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Anabaptists and the priesthood of all believers

Posted by on Jul 16, 2007 in blog links, church history, elders, office, service | 1 comment

Dave Black has published the second article in his series on the Anabaptists. It is titled “What I Have Learned from the Anabaptists (Part 2)“. In this article, he discusses the Anabaptist understanding of the priesthood of all believers and compares this with a sacerdotal view of Christianity. The doctrine of the priesthood of all believers does not negate the need for leadership, but it does change the method of leadership. He says:

We can go a step further. In 1 Thess. 5:14 Paul specifically requests the “brothers” – not the church leaders – to admonish those believers who were unruly. Why, if the believers were to defer to their leaders in the case of church discipline, did Paul command the church to expel the unrepentant sinner in 1 Cor. 5:4-5? We have no right to go beyond the clear pattern of the New Testament and insist upon a clergy-laity distinction. It is clear that the New Testament elder was not a proud, prestigious, and powerful ruler but rather a humble, gentle, and deeply spiritual brother (see Matt 23:8) who in the spirit of Jesus was called to serve rather than be served.

To the Anabaptists, then, a clerical ministry seemed out of step with both the spirit and the letter of the New Testament. As Heb. 13:7 shows, the authority of leaders was based not on their position or title but rather on their example (anastrophe) and faithfulness (pistis). The relationship of members to leaders was not one of duty but of love and respect.

We have to recognize that theologians themselves have done much to create this confusion. Jesus’ model of church leadership has nothing to do with status or office. This monumental misunderstanding of the New Testament seems to me to be one of the flagrant proofs that the Anabaptists’ return to the doctrine of the priesthood of all believers was both necessary and inevitable for a group so earnestly seeking the truth of the Word of God. I see this same spirit at work today when I see younger leaders eschewing grand titles such as “Reverend” or “Minister” or “Senior Pastor,” preferring instead to be called “Brother So-and-so” or simply by their first names. This kind of thinking is contrary to every manmade system or philosophy. A Christianity that seeks no power, no prestige, no position but instead prefers humiliation, service, even suffering? Unthinkable – except, perhaps, to an Anabaptist.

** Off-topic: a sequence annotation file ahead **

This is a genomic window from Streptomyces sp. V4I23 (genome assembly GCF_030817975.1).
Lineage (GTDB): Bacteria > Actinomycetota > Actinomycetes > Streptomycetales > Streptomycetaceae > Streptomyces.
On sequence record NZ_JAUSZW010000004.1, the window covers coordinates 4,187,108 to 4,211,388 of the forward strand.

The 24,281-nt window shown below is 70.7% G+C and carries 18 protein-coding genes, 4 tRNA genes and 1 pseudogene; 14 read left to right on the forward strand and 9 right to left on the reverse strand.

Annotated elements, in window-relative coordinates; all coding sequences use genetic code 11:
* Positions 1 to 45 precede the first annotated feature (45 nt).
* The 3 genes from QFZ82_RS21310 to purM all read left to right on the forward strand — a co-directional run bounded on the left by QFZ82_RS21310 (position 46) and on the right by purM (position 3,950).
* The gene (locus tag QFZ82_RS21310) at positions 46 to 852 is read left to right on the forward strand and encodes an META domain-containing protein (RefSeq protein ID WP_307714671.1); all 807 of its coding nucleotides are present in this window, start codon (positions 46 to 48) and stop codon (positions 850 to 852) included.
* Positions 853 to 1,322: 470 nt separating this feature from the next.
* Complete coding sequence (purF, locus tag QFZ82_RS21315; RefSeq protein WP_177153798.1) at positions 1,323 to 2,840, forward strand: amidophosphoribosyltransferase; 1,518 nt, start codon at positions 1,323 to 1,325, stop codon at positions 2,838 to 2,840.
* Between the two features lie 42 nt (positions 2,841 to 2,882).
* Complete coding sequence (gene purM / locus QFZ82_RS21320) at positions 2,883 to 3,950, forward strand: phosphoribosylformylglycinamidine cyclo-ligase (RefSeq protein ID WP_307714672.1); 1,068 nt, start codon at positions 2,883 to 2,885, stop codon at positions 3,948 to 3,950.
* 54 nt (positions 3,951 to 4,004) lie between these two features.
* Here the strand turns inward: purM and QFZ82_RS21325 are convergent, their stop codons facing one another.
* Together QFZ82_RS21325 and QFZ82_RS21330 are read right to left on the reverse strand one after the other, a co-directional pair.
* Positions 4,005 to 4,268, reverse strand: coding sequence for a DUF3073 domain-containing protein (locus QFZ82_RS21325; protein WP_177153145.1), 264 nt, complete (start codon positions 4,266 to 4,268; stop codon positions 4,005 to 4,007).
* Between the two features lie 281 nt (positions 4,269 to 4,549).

So, according to Dave, the type of Christian leadership supported by Scripture is different from the normal leadership patterns of this world. Instead of exercising authority, Christian leaders exercise service, humility, and suffering. As far as I can tell, this is the kind of people that Jesus told his disciples to follow. He said to follow those who were servants, not those who attempted to exercise authority.


One Comment

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  1. 7-17-2007

    Thanks for this post Alan. I find the story of the Anabaptists interesting. There is a great movie called “The Radicals” which is a dramatization of the story of the Anabaptists.

    I think that it is so interesting that while the doctrine of justification by grace through faith seemed to be recovered by the Reformers the method of ecclesiastical operation basically remained the same. It was still a power-based system based on human power to enforce submission upon it’s subjects. The more I look around the more I see that what really separates the system of the world from the Kingdom of God is really just who is in charge. The world’s system is all about trying to climb the ladder of power. The Kingdom of God is all about, well, God as King. Is Jesus Lord or are we? Thanks again.